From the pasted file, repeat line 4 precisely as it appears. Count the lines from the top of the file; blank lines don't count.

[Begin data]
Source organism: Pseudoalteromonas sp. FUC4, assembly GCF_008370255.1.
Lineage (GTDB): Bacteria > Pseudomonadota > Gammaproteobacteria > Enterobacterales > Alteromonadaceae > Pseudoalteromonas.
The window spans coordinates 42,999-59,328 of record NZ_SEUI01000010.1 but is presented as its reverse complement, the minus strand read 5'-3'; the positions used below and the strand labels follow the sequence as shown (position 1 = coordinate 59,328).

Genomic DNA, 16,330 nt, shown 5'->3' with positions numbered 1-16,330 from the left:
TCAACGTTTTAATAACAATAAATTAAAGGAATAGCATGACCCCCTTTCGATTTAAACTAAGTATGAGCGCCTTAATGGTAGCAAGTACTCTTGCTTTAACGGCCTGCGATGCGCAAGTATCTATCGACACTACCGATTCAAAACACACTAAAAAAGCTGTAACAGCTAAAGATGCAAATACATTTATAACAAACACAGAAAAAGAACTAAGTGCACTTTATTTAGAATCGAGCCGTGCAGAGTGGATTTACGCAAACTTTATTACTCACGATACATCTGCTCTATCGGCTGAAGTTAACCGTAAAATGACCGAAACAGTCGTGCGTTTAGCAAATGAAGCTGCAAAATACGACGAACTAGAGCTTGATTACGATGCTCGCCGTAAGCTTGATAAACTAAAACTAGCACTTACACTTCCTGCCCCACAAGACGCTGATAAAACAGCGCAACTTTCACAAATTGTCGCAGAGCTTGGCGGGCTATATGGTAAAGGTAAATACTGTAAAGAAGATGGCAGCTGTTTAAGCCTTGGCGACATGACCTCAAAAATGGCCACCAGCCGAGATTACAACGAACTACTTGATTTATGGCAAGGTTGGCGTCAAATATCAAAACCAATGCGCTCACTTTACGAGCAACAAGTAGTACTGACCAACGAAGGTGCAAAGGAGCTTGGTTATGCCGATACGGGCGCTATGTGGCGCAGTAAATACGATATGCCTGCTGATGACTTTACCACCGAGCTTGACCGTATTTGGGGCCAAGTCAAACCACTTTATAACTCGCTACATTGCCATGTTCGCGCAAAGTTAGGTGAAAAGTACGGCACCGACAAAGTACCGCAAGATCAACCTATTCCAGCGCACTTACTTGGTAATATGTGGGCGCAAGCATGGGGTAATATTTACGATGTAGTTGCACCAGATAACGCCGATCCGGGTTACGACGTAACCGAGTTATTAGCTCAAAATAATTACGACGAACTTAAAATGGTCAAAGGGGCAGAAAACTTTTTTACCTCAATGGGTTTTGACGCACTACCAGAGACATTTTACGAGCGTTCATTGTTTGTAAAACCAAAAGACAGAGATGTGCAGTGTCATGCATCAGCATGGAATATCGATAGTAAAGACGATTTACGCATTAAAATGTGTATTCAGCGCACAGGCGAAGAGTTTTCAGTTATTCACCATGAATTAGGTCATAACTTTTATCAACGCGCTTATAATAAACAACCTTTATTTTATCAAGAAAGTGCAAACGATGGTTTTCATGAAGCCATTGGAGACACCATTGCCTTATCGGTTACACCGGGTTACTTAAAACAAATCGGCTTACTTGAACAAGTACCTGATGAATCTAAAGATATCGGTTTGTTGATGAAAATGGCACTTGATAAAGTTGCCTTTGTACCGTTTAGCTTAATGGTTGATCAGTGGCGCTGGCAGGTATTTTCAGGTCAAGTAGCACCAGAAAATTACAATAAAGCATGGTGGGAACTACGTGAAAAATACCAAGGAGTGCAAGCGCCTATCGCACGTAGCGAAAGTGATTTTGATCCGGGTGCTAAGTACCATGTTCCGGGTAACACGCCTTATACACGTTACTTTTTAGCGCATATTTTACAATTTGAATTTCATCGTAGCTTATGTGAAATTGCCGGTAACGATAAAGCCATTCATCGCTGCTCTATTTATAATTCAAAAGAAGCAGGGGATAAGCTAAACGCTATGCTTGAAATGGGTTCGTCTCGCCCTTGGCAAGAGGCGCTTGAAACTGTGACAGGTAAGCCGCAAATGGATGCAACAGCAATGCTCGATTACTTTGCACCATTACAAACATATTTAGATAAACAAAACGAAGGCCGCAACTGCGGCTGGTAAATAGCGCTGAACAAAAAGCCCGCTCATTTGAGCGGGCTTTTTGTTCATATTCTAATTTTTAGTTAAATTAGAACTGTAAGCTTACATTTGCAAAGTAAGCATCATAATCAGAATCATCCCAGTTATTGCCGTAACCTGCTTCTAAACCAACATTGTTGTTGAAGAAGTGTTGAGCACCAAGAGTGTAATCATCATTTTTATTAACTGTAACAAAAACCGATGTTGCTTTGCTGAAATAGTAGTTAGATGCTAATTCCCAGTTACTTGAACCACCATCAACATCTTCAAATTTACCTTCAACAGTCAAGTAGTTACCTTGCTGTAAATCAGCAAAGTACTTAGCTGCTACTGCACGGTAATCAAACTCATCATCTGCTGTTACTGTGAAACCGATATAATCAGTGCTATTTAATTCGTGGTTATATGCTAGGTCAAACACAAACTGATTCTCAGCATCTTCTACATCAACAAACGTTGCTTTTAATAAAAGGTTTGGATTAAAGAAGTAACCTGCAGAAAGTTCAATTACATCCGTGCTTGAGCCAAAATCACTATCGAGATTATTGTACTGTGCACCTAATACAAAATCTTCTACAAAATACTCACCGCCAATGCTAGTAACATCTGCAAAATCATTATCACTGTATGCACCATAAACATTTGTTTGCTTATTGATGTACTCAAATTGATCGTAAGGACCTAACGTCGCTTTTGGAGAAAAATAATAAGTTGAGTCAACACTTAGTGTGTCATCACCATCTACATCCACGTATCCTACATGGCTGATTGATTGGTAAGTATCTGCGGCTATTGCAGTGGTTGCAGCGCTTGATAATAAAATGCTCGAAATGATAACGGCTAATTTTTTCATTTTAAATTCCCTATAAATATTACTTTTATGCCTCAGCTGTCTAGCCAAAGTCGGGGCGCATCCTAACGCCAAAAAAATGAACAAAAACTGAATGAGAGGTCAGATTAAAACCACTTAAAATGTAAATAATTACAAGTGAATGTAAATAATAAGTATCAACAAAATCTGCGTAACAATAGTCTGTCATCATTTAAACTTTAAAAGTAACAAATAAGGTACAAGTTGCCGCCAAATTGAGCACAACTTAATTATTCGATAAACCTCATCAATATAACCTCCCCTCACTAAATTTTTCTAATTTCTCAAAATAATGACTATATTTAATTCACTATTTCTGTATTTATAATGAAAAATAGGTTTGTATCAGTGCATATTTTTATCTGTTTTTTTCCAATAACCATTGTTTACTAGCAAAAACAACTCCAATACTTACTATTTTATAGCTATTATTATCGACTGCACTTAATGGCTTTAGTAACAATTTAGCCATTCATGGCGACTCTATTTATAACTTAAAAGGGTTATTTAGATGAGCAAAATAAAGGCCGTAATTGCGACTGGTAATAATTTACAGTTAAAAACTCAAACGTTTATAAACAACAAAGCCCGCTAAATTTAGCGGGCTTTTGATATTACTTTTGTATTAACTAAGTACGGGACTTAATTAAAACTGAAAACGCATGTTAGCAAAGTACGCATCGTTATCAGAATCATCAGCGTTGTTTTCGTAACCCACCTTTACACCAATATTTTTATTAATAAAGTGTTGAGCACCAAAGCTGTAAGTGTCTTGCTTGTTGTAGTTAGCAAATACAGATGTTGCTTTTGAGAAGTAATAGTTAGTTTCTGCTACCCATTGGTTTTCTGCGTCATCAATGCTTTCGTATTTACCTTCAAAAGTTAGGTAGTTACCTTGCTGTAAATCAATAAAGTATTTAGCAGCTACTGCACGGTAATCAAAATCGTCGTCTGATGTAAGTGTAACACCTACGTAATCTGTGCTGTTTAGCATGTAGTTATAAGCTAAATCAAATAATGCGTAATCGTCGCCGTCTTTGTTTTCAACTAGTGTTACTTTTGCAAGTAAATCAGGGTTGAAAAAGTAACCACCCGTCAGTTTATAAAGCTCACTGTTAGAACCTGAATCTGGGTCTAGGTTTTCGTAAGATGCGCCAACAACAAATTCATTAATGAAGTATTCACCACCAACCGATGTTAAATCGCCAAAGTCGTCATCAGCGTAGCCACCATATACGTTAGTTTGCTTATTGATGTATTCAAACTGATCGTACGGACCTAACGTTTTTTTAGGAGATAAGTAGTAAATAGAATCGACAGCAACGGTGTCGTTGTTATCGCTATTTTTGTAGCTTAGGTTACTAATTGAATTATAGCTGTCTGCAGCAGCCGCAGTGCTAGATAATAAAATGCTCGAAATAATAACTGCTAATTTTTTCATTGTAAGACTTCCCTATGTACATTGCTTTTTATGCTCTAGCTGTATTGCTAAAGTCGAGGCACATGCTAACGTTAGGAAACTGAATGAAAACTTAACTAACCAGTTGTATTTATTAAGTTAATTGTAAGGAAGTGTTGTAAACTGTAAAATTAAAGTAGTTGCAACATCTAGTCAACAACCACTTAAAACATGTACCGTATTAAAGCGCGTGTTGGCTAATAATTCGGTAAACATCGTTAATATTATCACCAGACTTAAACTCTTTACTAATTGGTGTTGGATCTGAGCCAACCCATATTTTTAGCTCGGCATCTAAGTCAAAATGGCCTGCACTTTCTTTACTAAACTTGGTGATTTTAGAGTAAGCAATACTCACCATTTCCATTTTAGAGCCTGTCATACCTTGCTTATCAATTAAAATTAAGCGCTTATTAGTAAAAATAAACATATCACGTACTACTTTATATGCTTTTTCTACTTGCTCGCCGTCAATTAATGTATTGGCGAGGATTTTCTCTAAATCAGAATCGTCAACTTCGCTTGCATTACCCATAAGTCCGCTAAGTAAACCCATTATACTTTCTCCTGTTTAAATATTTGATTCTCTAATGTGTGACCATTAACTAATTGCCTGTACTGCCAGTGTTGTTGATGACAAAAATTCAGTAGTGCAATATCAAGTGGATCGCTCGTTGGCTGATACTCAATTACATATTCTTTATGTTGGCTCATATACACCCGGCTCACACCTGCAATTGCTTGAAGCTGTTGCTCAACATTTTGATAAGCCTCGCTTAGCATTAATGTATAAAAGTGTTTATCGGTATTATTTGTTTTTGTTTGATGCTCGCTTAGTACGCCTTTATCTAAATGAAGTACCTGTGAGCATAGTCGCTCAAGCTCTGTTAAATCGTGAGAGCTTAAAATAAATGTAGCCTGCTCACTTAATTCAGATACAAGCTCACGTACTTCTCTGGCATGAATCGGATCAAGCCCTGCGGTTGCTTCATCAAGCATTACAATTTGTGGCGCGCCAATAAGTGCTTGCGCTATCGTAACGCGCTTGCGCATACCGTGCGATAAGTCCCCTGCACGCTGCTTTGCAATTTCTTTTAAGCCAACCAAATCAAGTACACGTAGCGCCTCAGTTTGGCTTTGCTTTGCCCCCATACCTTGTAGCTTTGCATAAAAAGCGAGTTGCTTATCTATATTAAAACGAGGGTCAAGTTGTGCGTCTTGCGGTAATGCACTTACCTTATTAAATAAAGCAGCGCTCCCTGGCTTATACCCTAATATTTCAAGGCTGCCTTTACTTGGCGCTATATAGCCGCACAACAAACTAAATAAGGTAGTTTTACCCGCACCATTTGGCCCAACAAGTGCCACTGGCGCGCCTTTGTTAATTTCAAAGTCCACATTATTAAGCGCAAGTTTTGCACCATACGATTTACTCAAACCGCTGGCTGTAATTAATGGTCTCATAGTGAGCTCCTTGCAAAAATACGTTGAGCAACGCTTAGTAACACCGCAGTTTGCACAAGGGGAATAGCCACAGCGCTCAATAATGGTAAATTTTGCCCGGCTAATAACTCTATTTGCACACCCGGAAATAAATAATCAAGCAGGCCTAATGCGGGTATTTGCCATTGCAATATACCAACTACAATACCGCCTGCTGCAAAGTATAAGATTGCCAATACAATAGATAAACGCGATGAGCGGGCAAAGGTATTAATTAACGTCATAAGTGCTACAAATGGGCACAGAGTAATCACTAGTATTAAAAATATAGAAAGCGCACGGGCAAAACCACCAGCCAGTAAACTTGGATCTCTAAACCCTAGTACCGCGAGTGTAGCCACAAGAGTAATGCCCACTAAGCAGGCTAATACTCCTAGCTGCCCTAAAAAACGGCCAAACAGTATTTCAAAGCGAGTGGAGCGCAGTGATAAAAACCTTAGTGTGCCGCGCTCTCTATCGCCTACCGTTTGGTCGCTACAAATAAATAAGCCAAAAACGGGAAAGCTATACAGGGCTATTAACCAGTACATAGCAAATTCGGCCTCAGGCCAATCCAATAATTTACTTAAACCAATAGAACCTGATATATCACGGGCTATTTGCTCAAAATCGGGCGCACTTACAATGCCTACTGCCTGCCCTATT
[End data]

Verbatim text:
Genomic DNA, 16,330 nt, shown 5'->3' with positions numbered 1-16,330 from the left: